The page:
Her friends were somewhat dismayed for Asquith is neither wealthy nor fashionable - not even interesting; another of Margot's suitors, the always amorous W.S. Blunt, thought of Asquith, "Truly, he is a dull fellow." But armed with £5000 per year from her father (which proved greatly inadequate), Margot accepted Henry. After 14 years and two children of their own, Margot and Henry arrived at 10 Downing Sheet. While there, her candor and forward ways earned her Anita Leslie's vote, in her book The Marlborough House Set, for "the most unpopular Prime Minister's wife in history."

May 9, 1839 --- The Bedchamber Plot

The young Queen's first crisis rages.  Lord Melbourne's Whig government has lost the support of the Commons and the country, and he will soon resign as Prime Minister. The Queen is distraught, fearing she cannot do without her confidante, "dear Lord M." (Right)

Not quite twenty years old and unschooled in party politics, the Queen - poorly advised, perhaps by Melbourne, forces a showdown with the Tories. At issue are the Ladies of the Royal Household; ceremonial posts filled during her brief reign thus far by women of the very best Whig pedigree. When the Tory leader, Sir Robert Peel, arrives at the Palace to discuss the new Government, Victoria flatly declares that she will "not give up any of my Ladies." She recalls, "He asked if I meant to retain all. 'All,' I said."  The papers called it "The Bedchamber Plot."

The Queen takes an immediate dislike to the shy, cold Peel; she writes, "Oh, how different, how dreadfully so, to that frank, open, natural and most kind, warm manner of Lord Melbourne." To Lord M. she writes, "I never saw a man so frightened... Keep yourself in readiness for you may soon be wanted." Melbourne, according to Greville, the omnipresent diarist, quoted Victoria as saying - with perhaps apocryphal melodrama - "They wish to treat me like a girl but I will show them that I am Queen of England."

Even Wellington, the aging Tory demi-god, cannot sway her and the Tories must demur, leaving Melbourne's teetering Whigs to hang on for two more years. The Spectator was displeased: "The Queen has not thrown herself in the breach to protect a popular or respectable Administration, but one which the great majority of her subjects distrust, and many despise ... the disposition to exercise questionable powers does not promise a happy reign."  Regardless, the Queen hosted a gala ball at Buckingham Palace, as if in celebration of her triumphant showdown. She noted waspishly, "Peel and the Duke of Wellington came by looking very much put out."

Tory wags spread the joke, "One has often heard of the country going to the dogs - but never before of a country going to the bitches."

May 8, 1854 --- Disturbance at the Athenaeum

The so-called "Coffee Room Revolt" ruffles the staid Athenaeum, the stuffiest of London clubs. The official history of the club describes it as "a serio-comic affair the story of which is not too creditable to the dignity of the Athenaeum." The management committee had recently raised the table charges from sixpence to a shilling and, more nettling to many, announced the employment of an official carver to slice the hot and cold joints put out for members.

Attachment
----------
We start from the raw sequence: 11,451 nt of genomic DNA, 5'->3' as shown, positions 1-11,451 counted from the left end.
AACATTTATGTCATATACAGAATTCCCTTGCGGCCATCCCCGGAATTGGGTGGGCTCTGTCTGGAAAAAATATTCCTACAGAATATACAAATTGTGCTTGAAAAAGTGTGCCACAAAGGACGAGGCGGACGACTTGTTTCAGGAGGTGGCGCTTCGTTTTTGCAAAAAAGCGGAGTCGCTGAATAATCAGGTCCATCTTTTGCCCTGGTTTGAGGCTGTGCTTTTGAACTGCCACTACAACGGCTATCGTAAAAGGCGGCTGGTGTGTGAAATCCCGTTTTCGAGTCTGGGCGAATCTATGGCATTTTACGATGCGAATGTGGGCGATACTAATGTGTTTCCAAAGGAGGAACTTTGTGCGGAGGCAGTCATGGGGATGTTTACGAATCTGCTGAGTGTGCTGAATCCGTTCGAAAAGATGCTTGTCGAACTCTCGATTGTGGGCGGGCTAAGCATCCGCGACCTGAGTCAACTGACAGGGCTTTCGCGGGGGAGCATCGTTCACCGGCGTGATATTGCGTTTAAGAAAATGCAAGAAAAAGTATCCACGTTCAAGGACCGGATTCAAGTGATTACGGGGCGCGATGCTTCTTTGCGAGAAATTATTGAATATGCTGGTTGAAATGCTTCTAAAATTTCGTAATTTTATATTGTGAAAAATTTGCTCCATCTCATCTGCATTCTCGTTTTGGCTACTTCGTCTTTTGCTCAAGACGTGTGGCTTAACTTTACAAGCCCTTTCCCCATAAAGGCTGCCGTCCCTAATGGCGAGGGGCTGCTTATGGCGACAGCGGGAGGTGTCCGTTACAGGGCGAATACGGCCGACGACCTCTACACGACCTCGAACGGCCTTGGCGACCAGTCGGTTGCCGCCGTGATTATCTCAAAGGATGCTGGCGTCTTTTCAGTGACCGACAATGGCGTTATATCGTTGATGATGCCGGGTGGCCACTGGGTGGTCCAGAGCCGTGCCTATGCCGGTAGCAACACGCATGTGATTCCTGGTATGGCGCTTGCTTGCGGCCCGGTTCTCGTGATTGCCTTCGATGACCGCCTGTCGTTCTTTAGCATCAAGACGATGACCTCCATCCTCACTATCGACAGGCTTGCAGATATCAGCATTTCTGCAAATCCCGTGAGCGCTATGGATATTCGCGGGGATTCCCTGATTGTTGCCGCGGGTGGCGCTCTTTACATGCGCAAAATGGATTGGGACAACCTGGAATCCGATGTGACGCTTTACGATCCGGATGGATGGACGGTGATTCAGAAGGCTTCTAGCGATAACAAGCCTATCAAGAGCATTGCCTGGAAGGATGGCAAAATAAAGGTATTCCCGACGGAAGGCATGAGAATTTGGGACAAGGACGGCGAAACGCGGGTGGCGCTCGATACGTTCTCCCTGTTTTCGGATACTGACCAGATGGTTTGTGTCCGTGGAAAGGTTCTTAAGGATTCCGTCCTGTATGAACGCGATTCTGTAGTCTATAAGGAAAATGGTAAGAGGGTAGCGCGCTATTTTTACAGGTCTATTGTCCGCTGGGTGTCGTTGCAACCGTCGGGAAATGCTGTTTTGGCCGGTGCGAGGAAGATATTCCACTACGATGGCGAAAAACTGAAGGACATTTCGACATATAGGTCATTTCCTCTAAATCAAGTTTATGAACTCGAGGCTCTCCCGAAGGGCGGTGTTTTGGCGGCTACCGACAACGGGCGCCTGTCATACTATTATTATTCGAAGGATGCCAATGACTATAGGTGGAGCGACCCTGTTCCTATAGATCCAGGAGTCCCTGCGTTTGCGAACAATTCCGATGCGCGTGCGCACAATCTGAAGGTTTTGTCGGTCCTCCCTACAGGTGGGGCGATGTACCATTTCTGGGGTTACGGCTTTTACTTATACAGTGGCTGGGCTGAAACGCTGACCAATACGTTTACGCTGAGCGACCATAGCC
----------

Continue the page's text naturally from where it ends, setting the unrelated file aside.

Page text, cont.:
The Athenaeum, founded in 1824, drew its members from the highest levels of both the temporal and spiritual worlds; the Bar, Arts and Sciences, and the Bishops of the Church of England. Kipling said the atmosphere in the club reminded him of "a cathedral between services." Such men are not likely to rebel save over issues of the greatest moment and limiting an Englishman's access to his roast beef is one of those occasions. 38 members, regular diners all, had demanded a full membership meeting to request "a return to the old prices and regulations which have so long afforded satisfaction."

The meeting is fully attended and the debate is heated. The committee, citing a coffee-room deficit of some £1,000, argues that the tradition of allowing each member to have a whack at it had proven only that "artistic carving was becoming a lost art, and that the waste was excessive." Nonetheless, when put to a vote, the membership overwhelmingly rejects the proposed changes. They grudgingly agree to a shilling charge for dinner, but luncheon service shall remain at a sixpence. A member's right to carve for himself being restored, the Athenaeum falls quiet once again.

Rival clubmen are much bemused as the Athenaeum's kitchens are infamous. The joke is that members of the Athenaeum appreciate all the arts and sciences, except gastronomy. The reputation lingers; the actor and member, Sir Ralph Richardson, admitted to a London newspaper that the food at the Athenaeum was below par. His advice, "One should take a box-lunch but drink their wine."

May 7, 1849 --- Lady Blessington's Salon

Gore House, Kensington, freehold and contents, goes on the auction block. The splendid mansion, on the southern edge of Hyde Park, had been the home of Lady Blessington (right) whose open relationship with her step-daughter's estranged husband, the French dandy Count D'Orsay, had appalled respectable society. Regardless, her home had become one of the leading literary and political salons; Dickens, Bulwer-Lytton, Thackeray and Disraeli, were frequent visitors.